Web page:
Sax on the Web Forum banner

1 - 12 of 12 Posts

·
Registered
Joined
·
5 Posts
Discussion Starter · #1 ·
Hi -

Has anyone seen this kind of mouthpiece before, with a "built-in" ligature?
104442
104441
104443
104444


Some history:
Many years ago (1975?) I was in junior high, playing Tenor sax. It was a year or two after my grandfather had died, and I found a saxophone among his possessions! I didn't recognize what it was - not quite a tenor, but bigger than an alto. I told my band director about it, who told me it was a C Melody. I've had it ever since.
It has two mouthpieces: The (what I've learned to be is the) standard "eagle" mouthpiece, and this metal one.

It has absolutely no markings on it.
Thoughts?

Thanks!
Dan
 

·
Registered
Joined
·
38 Posts
Looks cool! I believe there are other mouthpieces with built in ligatures but I have never seen one of exactly that style. Does it play in tune on the C Mel?
 

·
Distinguished SOTW Member
Joined
·
3,511 Posts
There are all kinds of them. This is a Chinese Paititi soprano mouthpiece.

View attachment 104454
Yes, there are, but the one the OP is asking about actually appears to be permanently fixed to its ligature. I've seen the sliding ligatures (early links, Lawtons, many newer Chinese pieces), but this is different.

The mouthpiece looks like nickel. Kind of looks like an old Goldbeck I have lying around.
 

·
Distinguished SOTW Coffee Guru
Joined
·
40,416 Posts
yes, indeed , very unusual to have a fixed ligature absolutely NOT the same thing as a sliding ligature ( which is a rather common thing in many many brands), also the mouthpiece looks like a Lelandais ( but those were made of metal and very thin ebonite) or indeed a Goldbeck ( but I doubt it was of Nickel-Silver ), could be that someone soldered the ligature in place to one of these but it looks factory. In a way a similar idea is used (but there is a system to position ) by theo wanne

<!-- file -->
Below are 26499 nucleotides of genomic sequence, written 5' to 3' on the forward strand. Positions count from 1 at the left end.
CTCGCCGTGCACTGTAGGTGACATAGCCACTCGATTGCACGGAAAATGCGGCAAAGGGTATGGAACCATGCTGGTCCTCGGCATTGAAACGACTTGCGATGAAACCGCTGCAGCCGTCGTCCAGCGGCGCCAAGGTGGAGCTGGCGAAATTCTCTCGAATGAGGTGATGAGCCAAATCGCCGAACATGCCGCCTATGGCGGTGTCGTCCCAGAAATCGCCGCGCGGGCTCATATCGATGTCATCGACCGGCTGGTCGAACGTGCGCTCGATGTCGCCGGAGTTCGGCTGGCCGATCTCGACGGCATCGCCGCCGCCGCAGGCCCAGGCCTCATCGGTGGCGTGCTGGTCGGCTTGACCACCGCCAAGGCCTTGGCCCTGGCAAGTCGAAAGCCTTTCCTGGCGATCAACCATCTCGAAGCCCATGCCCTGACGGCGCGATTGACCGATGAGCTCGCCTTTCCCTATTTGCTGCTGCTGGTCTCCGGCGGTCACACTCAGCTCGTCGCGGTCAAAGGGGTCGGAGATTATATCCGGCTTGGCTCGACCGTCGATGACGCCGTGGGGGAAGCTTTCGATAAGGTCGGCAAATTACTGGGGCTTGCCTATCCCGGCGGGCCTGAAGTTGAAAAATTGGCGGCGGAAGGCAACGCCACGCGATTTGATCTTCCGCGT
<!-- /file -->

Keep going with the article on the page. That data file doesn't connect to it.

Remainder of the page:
104480


104481
104482
 

·
Distinguished SOTW Coffee Guru
Joined
·
40,416 Posts
well, that it looks like one doesn’t mean it is one, generally Goldbeck mouthpieces are marked as such


and there were lots of brands copying each other the unique feature of the fixed place is certainly not Goldbeck
104537
104538
 

·
Registered
Joined
·
2,690 Posts
Like Milandro said, Theo Wanne does a very similar thing, e.g. the Mindi Abair alto and I really like the concept, no sliding, it always stays exactly where it's supposed to be. Downside: hard to implement with an HR piece.
 

·
Distinguished SOTW Coffee Guru
Joined
·
40,416 Posts
well , the difference is that there is no sliding but it is re-positionable by loosening the screws and shifting them to the next hole, in the picture above I see 5 different positions
 
1 - 12 of 12 Posts
Top